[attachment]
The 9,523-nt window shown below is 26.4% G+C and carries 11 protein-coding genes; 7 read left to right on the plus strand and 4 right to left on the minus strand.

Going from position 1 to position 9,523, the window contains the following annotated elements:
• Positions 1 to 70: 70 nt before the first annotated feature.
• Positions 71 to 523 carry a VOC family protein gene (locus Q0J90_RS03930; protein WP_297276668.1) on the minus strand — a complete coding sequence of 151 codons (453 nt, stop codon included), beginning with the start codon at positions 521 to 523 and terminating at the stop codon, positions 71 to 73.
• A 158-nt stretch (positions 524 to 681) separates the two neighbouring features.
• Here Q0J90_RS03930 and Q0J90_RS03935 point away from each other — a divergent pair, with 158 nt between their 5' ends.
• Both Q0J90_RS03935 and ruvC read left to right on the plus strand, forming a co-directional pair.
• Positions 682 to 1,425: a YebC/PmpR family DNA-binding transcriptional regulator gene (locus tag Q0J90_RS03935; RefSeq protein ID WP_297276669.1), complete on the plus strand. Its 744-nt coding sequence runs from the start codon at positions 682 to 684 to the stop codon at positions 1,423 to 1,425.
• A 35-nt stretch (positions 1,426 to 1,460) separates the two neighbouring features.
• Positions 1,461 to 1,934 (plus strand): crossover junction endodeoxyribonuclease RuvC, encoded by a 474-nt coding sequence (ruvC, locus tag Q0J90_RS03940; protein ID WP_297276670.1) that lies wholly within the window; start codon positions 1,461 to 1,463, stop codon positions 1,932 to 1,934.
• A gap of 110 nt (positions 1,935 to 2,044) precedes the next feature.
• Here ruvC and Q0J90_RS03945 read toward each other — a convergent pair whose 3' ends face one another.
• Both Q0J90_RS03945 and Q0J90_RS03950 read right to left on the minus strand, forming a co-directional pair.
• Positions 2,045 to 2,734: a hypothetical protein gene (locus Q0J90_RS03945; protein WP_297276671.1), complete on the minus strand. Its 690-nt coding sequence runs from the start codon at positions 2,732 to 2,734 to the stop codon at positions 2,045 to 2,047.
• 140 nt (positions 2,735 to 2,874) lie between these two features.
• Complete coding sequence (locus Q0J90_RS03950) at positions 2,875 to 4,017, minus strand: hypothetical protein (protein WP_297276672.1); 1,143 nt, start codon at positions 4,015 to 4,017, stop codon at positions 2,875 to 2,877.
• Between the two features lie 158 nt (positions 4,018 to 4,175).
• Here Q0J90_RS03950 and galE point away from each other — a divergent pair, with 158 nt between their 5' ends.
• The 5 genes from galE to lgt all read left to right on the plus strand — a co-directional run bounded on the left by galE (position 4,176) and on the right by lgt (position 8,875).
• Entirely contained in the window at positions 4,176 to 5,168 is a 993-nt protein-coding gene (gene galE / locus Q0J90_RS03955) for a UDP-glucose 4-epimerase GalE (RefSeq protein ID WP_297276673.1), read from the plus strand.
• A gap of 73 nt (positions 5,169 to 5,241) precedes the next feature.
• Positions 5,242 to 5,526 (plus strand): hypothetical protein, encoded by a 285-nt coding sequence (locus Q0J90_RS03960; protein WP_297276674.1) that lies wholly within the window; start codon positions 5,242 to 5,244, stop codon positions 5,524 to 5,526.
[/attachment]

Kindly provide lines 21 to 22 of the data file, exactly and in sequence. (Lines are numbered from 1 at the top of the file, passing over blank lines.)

• A gap of 73 nt (positions 5,169 to 5,241) precedes the next feature.
• Positions 5,242 to 5,526 (plus strand): hypothetical protein, encoded by a 285-nt coding sequence (locus Q0J90_RS03960; protein WP_297276674.1) that lies wholly within the window; start codon positions 5,242 to 5,244, stop codon positions 5,524 to 5,526.